Graham hints at further questioning of Comey in wake of Mueller findings

Sen. Lindsey GrahamLindsey Olin GrahamTrump: 'I wouldn't mind' a long Senate impeachment process Poll finds Graham with just 2-point lead on Democratic challenger Hill editor-in-chief calls IG report 'a game-changer' MORE (R-S.C.) hinted at further questioning of ex-FBI Director James ComeyJames Brien ComeyThe Hill's 12:30 Report — Presented by UANI — Judiciary Democrats approve articles of impeachment setting up House vote next week Huckabee teases Hannity appearance, says he'll explain why Trump is eligible for third term Five takeaways on Horowitz's testimony on Capitol Hill MORE on Sunday after the attorney general released a summary of the key findings from special counsel Robert MuellerRobert (Bob) Swan MuellerJeffries blasts Trump for attack on Thunberg at impeachment hearing Live coverage: House Judiciary to vote on impeachment after surprise delay Trump says he'll release financial records before election, knocks Dems' efforts MORE's investigation.

"Could not agree more. See you soon," Graham tweeted, sharing a tweet from Comey earlier in the day.  

Comey had tweeted "so many questions" with an image of him in the forest after Attorney General William Barr sent a letter to Congress detailing the conclusions of Mueller's investigation into potential collusion between the Trump campaign and Russia.

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The letter said that Mueller did not find evidence that the Trump campaign conspired or coordinated with Russia to interfere in the 2016 presidential election.

The letter also said that Mueller and his team had not concluded one way or another whether Trump obstructed justice while president. But Barr added that he and Deputy Attorney General Rod RosensteinRod RosensteinRosenstein, Sessions discussed firing Comey in late 2016 or early 2017: FBI notes Justice Dept releases another round of summaries from Mueller probe Judge rules former WH counsel McGahn must testify under subpoena MORE had decided not to pursue an obstruction charge after reviewing the special counsel's findings.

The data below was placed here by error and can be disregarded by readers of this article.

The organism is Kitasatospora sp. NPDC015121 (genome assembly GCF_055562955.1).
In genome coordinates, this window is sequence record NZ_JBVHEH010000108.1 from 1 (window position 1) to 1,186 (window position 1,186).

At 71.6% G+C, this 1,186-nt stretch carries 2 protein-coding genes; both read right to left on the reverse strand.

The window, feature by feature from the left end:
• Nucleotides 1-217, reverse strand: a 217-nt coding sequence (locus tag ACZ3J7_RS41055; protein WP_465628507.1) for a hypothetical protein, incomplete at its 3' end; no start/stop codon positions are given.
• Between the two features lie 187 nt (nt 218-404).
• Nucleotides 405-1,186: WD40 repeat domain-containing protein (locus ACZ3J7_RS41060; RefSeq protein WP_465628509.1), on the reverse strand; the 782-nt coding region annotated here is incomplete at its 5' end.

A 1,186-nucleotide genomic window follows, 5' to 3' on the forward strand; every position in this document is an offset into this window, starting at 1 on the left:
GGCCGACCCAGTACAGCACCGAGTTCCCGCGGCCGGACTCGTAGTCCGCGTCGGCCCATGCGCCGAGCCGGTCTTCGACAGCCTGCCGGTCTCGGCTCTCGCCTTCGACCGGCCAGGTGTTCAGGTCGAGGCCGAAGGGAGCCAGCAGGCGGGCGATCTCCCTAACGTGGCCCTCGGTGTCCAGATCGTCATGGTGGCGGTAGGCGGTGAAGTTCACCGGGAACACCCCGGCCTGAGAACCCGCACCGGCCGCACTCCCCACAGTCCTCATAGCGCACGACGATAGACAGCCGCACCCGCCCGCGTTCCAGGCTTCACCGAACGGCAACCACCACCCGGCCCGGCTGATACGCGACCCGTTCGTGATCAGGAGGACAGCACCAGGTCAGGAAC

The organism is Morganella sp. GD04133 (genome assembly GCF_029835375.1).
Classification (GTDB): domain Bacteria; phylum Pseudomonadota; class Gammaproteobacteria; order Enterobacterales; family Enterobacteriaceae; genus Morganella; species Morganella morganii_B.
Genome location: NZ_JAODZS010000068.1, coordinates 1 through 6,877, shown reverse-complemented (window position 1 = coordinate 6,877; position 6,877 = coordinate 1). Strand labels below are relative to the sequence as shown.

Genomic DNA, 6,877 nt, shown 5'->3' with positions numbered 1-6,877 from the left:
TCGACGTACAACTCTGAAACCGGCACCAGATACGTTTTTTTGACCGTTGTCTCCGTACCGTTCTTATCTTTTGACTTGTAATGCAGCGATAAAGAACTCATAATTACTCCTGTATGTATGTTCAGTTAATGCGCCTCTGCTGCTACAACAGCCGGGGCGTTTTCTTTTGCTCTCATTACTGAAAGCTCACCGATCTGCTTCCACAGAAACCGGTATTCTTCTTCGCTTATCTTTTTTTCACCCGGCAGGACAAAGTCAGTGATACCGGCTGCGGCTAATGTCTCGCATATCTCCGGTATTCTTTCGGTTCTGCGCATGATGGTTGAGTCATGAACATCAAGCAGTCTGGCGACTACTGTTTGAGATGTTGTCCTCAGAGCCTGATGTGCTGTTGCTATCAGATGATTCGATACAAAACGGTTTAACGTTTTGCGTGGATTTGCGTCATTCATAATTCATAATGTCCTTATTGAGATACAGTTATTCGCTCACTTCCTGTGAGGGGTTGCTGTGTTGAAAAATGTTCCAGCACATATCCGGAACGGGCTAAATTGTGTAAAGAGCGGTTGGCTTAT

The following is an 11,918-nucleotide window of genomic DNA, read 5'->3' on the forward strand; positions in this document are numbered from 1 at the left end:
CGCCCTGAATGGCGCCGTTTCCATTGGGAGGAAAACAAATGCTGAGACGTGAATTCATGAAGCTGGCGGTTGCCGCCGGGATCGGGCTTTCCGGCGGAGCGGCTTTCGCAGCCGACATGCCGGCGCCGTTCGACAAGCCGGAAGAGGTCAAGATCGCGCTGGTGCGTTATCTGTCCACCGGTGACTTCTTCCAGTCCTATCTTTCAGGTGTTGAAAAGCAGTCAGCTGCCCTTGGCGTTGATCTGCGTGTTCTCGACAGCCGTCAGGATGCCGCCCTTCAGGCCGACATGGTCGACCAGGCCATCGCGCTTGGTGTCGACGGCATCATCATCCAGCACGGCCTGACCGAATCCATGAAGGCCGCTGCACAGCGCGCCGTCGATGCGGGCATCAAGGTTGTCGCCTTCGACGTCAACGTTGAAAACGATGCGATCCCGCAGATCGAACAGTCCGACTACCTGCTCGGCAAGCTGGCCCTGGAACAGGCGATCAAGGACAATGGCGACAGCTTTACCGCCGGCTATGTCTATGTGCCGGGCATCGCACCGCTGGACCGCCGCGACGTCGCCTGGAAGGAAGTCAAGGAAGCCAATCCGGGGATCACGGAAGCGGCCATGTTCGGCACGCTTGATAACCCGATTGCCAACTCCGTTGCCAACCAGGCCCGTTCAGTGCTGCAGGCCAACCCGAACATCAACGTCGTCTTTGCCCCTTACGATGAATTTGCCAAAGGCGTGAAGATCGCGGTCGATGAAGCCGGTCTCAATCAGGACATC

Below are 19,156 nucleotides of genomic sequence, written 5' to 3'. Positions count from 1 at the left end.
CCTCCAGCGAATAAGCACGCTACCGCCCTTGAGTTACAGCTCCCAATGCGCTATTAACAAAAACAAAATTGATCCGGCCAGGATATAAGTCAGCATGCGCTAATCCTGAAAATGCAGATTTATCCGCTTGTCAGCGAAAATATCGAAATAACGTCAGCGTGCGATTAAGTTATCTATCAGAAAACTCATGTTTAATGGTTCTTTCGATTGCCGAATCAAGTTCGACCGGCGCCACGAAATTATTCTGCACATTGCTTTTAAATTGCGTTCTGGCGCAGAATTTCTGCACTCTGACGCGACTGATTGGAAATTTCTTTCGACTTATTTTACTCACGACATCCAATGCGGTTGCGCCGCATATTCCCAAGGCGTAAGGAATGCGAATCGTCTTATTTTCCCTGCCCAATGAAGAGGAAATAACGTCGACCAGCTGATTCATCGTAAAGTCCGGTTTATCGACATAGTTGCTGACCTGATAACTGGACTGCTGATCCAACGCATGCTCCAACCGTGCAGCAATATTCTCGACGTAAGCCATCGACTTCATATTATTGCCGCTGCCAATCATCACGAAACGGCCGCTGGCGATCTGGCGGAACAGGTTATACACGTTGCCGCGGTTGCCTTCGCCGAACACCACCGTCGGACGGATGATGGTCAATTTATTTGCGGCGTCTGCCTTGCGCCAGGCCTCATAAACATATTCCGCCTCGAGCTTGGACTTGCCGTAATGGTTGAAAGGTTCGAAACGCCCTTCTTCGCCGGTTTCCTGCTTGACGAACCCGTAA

When asked for clarification on Graham's tweet, his office pointed The Hill to a letter from Graham to Barr about investigating a Foreign Intelligence Surveillance Act (FISA) warrant obtained on Carter Page, a former foreign policy adviser on Trump's campaign.

Republicans have said the FISA warrant obtained on Page was an abuse of federal power and based on faulty evidence.

Among the evidence presented by the Justice Department for the warrant was a controversial dossier compiled in 2016 by former British intelligence agent Christopher Steele.

That dossier alleges ties between the Trump campaign and Russia, but has not been verified.

In applying for the surveillance warrant on Page, the Justice Department had failed to disclose to the court that the research had been paid for, in part, by Democrats.

The concerns over the FISA warrant are part of a larger effort by Republicans to argue that the Justice Department made partisan decisions during the 2016 election, potentially to influence it.

Sunday's conclusion that there was no collusion between Trump's campaign and Russia may reignite efforts from Graham and other Republicans to pursue investigations into that issue.

Comey testified in front of House Republicans in late 2018 and has met with several members of the Senate Judiciary Committee on issues relating to Russia.